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Lethbridge Herald Newspaper Archives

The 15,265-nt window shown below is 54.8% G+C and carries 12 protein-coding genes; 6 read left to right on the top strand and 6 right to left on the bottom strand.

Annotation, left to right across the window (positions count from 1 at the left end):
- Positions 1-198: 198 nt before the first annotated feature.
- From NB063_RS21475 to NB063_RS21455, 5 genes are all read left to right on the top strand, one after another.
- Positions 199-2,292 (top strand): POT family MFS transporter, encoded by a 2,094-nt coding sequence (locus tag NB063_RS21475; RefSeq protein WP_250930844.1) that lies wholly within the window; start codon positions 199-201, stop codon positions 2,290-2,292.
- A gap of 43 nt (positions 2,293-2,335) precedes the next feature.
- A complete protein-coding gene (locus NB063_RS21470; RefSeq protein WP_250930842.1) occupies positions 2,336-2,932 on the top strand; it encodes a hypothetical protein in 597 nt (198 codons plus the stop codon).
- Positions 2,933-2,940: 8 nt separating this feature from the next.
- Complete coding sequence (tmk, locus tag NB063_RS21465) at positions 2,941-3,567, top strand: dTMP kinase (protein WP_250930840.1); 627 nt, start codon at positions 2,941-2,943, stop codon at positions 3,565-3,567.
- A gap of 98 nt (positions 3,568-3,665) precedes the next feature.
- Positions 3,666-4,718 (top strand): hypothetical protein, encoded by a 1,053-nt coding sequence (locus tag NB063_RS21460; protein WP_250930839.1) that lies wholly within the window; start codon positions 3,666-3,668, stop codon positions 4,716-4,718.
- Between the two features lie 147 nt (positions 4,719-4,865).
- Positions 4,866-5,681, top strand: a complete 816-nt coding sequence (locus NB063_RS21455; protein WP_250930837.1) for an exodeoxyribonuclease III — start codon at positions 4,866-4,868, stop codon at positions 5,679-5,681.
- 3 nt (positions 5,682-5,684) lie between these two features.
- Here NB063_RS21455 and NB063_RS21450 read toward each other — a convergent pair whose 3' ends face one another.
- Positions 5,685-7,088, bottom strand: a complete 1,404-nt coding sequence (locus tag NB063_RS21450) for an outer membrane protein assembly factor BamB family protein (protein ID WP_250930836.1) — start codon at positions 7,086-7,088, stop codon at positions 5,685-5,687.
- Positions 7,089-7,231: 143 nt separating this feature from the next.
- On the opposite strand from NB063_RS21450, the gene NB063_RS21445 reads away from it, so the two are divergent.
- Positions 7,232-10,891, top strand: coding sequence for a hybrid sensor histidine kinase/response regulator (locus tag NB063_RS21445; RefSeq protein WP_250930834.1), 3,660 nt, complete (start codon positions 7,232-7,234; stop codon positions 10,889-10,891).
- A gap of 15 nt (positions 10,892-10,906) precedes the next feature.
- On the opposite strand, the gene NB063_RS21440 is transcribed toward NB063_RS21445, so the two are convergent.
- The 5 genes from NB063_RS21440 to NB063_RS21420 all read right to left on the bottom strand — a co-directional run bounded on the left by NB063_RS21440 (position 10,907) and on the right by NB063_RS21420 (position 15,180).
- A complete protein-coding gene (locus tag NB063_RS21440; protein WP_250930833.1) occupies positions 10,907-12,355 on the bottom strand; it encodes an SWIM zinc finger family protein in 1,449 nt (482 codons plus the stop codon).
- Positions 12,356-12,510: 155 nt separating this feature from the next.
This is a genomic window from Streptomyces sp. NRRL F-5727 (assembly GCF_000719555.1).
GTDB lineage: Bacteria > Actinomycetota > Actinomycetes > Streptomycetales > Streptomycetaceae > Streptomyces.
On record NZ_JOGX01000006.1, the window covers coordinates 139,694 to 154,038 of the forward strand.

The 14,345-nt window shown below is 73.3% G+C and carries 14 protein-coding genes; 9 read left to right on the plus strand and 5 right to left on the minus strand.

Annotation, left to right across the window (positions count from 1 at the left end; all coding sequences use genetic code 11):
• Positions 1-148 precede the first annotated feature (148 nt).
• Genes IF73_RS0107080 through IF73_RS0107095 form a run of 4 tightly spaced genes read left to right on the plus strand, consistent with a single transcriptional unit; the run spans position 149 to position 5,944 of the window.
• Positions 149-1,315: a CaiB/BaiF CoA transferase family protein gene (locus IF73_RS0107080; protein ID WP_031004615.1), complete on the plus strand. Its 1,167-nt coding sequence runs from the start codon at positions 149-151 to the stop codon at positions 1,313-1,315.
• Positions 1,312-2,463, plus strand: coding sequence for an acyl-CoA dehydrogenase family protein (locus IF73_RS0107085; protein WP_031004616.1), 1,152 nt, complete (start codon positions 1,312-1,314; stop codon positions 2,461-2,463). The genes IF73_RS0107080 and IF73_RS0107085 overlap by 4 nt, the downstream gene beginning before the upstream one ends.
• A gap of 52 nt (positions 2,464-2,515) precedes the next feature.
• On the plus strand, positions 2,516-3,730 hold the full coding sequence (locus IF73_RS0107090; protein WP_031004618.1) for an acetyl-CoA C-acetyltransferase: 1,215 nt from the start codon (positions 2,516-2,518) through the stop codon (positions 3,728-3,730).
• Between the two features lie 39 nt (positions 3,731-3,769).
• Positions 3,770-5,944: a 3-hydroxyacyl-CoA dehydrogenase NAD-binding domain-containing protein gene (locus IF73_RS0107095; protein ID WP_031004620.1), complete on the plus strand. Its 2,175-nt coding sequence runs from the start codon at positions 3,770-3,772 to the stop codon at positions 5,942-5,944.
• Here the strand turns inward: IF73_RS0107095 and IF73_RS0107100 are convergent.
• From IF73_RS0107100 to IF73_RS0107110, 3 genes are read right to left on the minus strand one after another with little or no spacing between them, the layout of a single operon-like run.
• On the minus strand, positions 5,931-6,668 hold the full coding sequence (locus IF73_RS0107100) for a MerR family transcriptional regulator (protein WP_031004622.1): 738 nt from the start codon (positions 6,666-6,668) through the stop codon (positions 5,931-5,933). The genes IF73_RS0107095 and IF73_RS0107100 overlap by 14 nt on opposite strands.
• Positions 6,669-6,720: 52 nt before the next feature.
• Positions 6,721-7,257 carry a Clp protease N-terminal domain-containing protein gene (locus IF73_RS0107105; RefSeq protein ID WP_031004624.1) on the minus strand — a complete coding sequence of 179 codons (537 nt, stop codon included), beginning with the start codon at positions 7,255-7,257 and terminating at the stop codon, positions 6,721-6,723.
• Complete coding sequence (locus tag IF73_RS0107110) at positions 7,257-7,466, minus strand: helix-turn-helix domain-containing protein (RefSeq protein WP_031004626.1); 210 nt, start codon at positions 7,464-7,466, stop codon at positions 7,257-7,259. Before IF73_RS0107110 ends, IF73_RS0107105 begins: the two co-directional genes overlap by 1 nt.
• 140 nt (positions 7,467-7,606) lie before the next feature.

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Lethbridge Herald, The (Newspaper) - December 3, 1974, Lethbridge, Alberta 6 THE LETHBRIDQE HERALD TuMdiy, 3, Lamb M.D. Dear Or. Lamb For the past two years I have had severe leg cramps, calf and thigh, mostly at night, but sometimes during the day. About two years ago I had a prostate gland operation. My prostate was about the size of a grapefruit but no tumor. I take 200 ing. quinine cap- sules every eight hours or Quinamm tablets at bedtime, but relief from the leg cramps is only slight. I exercise my toes, feet and legs by flexing, twisting, bending, rubbing, etc. I'm 61 and have severe pulmonary emphysema and chronic bronchitis. I don't smoke. Do you have any com- ments on my condition or ways to correct it? Dear Reader The medicines you are taking are often prescribed for leg cramps. I presume you have had a careful examination of the circulation in your legs. In your age group, and sometimes younger, leg cramps can be caused by inadequate circulation. This can happen because there is a blockage in the large arteries in the pelvis or upper thigh. If the arteries below this are are open, a vascular surgeon can simply put in a graft of a tube or hose like synthetic material and detour the blood around the blocked area. In some cases the arteries are severely blocked all the way to the toes and then there is nothing to detour to, because the arteries are like a dead end street. But, if you can make a detour, the opera- tion is usually very successful. If you don't have a problem that can be corrected then there are two other things I would suggest. Be sure you get plenty of calcium. A quart of milk a day should meet your needs, and with your history I would prefer it be skim milk to avoid excess fat. Also your diet should be a low fat, low cholesterol diet and low enough in calories to pre- vent obesity. If you smoked I would of course tell you that you should quit at once. Body temperature varies from the head to the toes. The feet tend to be considerably cooler than the face. At night the circulation' slows down and since the feet and legs are farthest from the heart, they cool the most. Cool muscles are more inclined -to cramp. Many readers have written in to tell me about the good results they obtained from us- ing warm socks. Don't use a heating pad or something like that to warm your feet as it may get too hot while you are asleep and bum you. With poor circulation, if that is your problem, that would cause youx serious dif- ficulties. Let me know how you get along. Send your questions to Dr. Lamb, in care of this new- spaper, P.O. Box 1551, Radio City Station, New York, N.Y. 10019. For a copy of Dr. Lamb's booklet on losing weight, send 50 cents to the same address and ask for the "Losing Weight" booklet. Goran on Bridge BY CHARLES H. GOREN AND OMAR SHARIF Tribune .Both vulnerable. South deals. NORTH AJ7 993 4QJ1096 WEST EAST 54 10963 108 4KQJ92 4K842 45 SOUTH VAJ5 A65 The bidding: South West North East INT Pass 2 NT Pass 3 NT Pass Pass Pass Opening King of V. It is all very well to have command of the various technical plays that are re- quired for good bridge. How- ever, these will not be of much use to you if you don't understand when to apply them. Like Victor Borge's father, you may be inventing "the cure for which there is no Three no trump was, in every respect, an admirable contract. South was ab- solutely maximum for his opening bid, so he had no qualms about accepting North's invitation to game. Unfortunately, he went a- stray in the play of the hand. West led the king of hearts and East followed with the deuce. Considering the heart suit in isolation. South made what was the correct technical play when he held up the ace. Had West continued with another heart, declarer would have Your horoscope ByJMMMMft Pun with figures By J.A.H. Hunter Each distinct letter in this addition stands for a par- ticular but different digit. Some one seems to need wheels, but what's the value of the HOSS? SON SON NO HOSS Thanks for an idea-to N. R. McKay, Welland, Ontario. (Answer tomorrow) Yesterday's answer: 65 miles to Tolly as the crow flies. WEDNESDAY Your birthday today: Spon- taneous upward movement is frequent in your career as self improvement programs take hold. A fresh start doesn't mean a return to an earlier point; simply begin where you are with what you have, and acquire new resources to fit your new direction. Relationships tend to drift. Today's natives are usually fond of physical sports, good at practical arts. ARIES (March 21-April The lighter side of life takes more of your attention today; romance is emphasized. Resist taking an easy way out. Gambling is no solution to any problem. TAURUS (April 20-May Fluent co operation comes from all but the one you most need it from patience! Displays of temperament are fine up to a point. Diversion gives you a change of mood. GEMINI (May 21-June An old acquaintance pops up with an intriguing story. It takes close friends and family to help you get off the ground. Be realistic! CANCER (June 21-July Concentrate on your work today. Ask for a reasonable increase in pay or com- missions. Speculation loses out on all fronts in today's reckoning. LEO (July 23-Aug. Your interest in unfamiliar surroundings, novel situations and people you don't fully un- derstand leads you to differ with long time associates. Negotiate your way patiently. VIRGO (Aug. 23-Sept. made two tricks in the suit. However, West noticed his partner's discouraging deuce and promptly shifted to the ten of diamonds. East over- took with the jack, and now declarer began to realize the predicament he had placed himself in. With the king of clubs in the East hand, the contract was safe. However, if West held the king of clubs and South won the ace of dia- monds, West would return another diamond when he got in, and even three did mond tricks wo'uld suffice to beat the hand. Thus, he had to hold up the ace of dia- monds, and he would have come to no harm had East continued the suit. Unfortunately, the de- fense was relentless. East reverted to hearts. West captured the jack with the queen and cleared the suit. When he won the king of clubs, he cashed two more hearts for a two-trick set. South went wrong at the very first trick when he held up the ace of hearts. His side's diamond weakness was more of a threat than the hearts, for he would be finessing clubs into the safe hand. See what happens if declarer wins the first trick, crosses to the jack of spades and takes the club finesse. Even if West holds up the king, the club position shows up on the second lead of the suit. Declarer wins the act and continues clubs until West takes the king. West cannot continue hearts, for declarer's jack is a second stopper. When he shitts to diamonds, declarer grabs the acet enters dummy with the ace of spades and makes ten tricks four in each black suit and the two red aces. Now is a good time to make static assets available. Relationships only seem com- plex because you're seeing some things for the first time. Enjoy subtle changes. LIBRA (Sept. 23-Oct. Friends are available and can make contacts for you, but have expensive tastes and ex- pectations. Press forward with current projects; im- prove your earning power. SCORPIO (Oct. 23-Nov. Don't let your impatience spoil things. Everything worth having is hard to get. Take stock in evening, see where you are and what you have to work with. SAGITTARIUS (Nov. 22- Dec. Skip the cloak and dagger stuff. Be tolerant of somebody with an adverse opinion. Romantic ventures thrive and have further reper- cussions. CAPRICORN (Dec. 22-Jan. You find many silent benefactors to recruit. It's up to you to present reasonable prospects that will prove successful. Romantic es- periences are full and rewar- ding. AQUARIUS (Jan. 20-Feb. Personal projects meet co operative response while sales or other business en- counters resistance. Revise your schedules. Later hours call for diplomacy. PISCES (Feb. 19-March Formal approval comes easier. Present your bids, entries or petitions early Avoid an onslaught of hasty words. There's much more to correspondence that it seems. Ask Andy ASPARAGUS Andy sends a complete 20- volume set of the Merit Students Encyclopedia to Alexa Grisvard, age 12, of Cape Girardeau, Mo., for her question. How long does it take to grow edible asparagus? That drab looking dirt in the back yard is full of promises. It can, with your help, yield a summer's worth of gorgeous, good tasting vegetables, plus some to put by for the winter. You need to buy less food, leaving more for the unlucky folks who have tc get theirs from the market, and even a small garden has room for a row of asparagus. The rules for growing plants are set down by Mother Nature. Generally the toughest rules yield the greatest rewards. For ex- ample, it takes three years to grow asparagus from seeds to the edible stage, after which you can go on helping yourself for 15 years or more. And those generous roots produce more and fatter cuttings as they grow older There is an artful dodge to give you edible asparagus in a year or so. But the seeds are cheaper and one package should produce enough mature plants to yield 30 pounds of the delicious vegetable each year. You can sow them outdoors in early spring. But it is quicker and more fun to fix a flat of loose soil and raise the seedlings in a warmish room. It helps to empty the seeds into warm water. Let it cool, drain and repeat several times. Spread the seeds thin and cover with an inch or so of dirt Keep the surface moist enough to prevent dryness and practice your patience skills for a while. In a few weeks, the little seedlings will have sprouted tufts of ferny greenery. You may hate to do this, but weed out the weaker ones so that 100 or so sturdy seedlings have room to grow. Come spring, you can set your flat of greenery out- doors. Soon their thriving roots will need room to spread, and it's time to prepare their permanent I'M (TPF TO THE SKATIN6 COMPETITION LUCK, SIR I'M IMPRESS THE THEY'RE PR06AW.V ALL SOOP WKte AREN'T OF MM PON'T KNOW MOW TO 5KATE AT ALU..CJHICH SOMETHING I'VE NEVER UNP6ESTOOP... ON ORDER TO S NFLATIQN, GOING TO e HAKP ID OOU.6CT, SIRE. THE UlOIW 15 FILLEPWITH" JNMARRIEP MARRIA66 COlNSEIC HAVEA630PTRIP! ZT 1HAT WILL PUT MOST OF OUR MlPftE-CLASSSERP JO5 PERCENT BRACKET. HI AND LOtS ABOUT WHAT TIME DID I DIDN'T DISTURB SET IN VOU LAST ----1 r-c, POP? home. Select a sunny spot with good drainage and dig a trench a foot wide and a foot deep. Spade in a rich mixture of compost and topsoil, rotted manure and some sand. Use your gentlest fingers to transplant your seedlings, spread their roots and tuck an inch of soil under their greenery. The roots will fists of stringing fingers and come fall the green tops will die down. The next spring, cut the dry tops and remove them Soon the roots will sprout skinny green spears but it's better to let them grow to ferny greenery. That way, the roots will be rich enough to produce plump, edi- ble asparagus the following year. Now for that ariful dodge to get edible asparagus in a year or so. You can buy a batch of 2-year-old plants from a nursery. The bare roots are ready to be planted in the spring. If you cut a few thin- nish spears to eat, make sure you cut them all. Then let the greenery grow through the summer and expect a good crop the following year. Questions by chil- dren of Herald should be mailed to Ask Andy, P.O. Box. 765, Huntington Beach, California 92648. (Copyright Chronicle Publishing Co. 1973) ABOUT CAN'T SEEM TO SLEEP TILL VOU <5ET IN IT'S AMAZING MOW LIFE TRAVELS IN A COMPLETE BUGS BUNNY I WAS MEANT FOR THE TEDIOSITY MOW'S HE DOING THIS MORNIN6 HE JOGGED AL.UTHE WAV FROM. KITCHEN TO THE FRONT POOR HE DECIDED TO TAKE UP JOGGING DA6WOOD IS ON AN t EXERCISE KICK ARCHIE VOU MEAN WERE JUGHEAD ATHE FIRST WON FIRST TO PRIZE AT THE VIOME. "HOG CALLING CALLED? I ALSO GIVE CALLS AND DUCK CALLS-----BUT MARGIE HAS THE BEST MOOSE CALL.' GIVE. YOUR CALL HAGAR THE HORRIBLE ._ YoU Kl4oW, YoiJ'pe i BAP 1596 Niccolo Amati, violin-maker, born. 1795 Sir Rowland Hill, pioneer of mail services, born. 1910 Mary Baker Eddy, founder of Christian Science, died. Mrs. Wallis Simpson left England for France, eight days. "Before King Edward ab- dicated to marry her. 1948 The steamship Kiangya crowded with refugees, exploded 30 miles northeast of Shanghai with loss of about BEETLE BAILEY FREEZE XOUR TRAINEP NOSS HAS PICKED UP A SCENT; EFRAM 5 OUR AVILLIOW-DOLLAR REMBRANDT 6ONEry TUMBLEWEEOS 7 PRUPPER, PPARi PA ROPAN'SPOIU PA CHILP" ;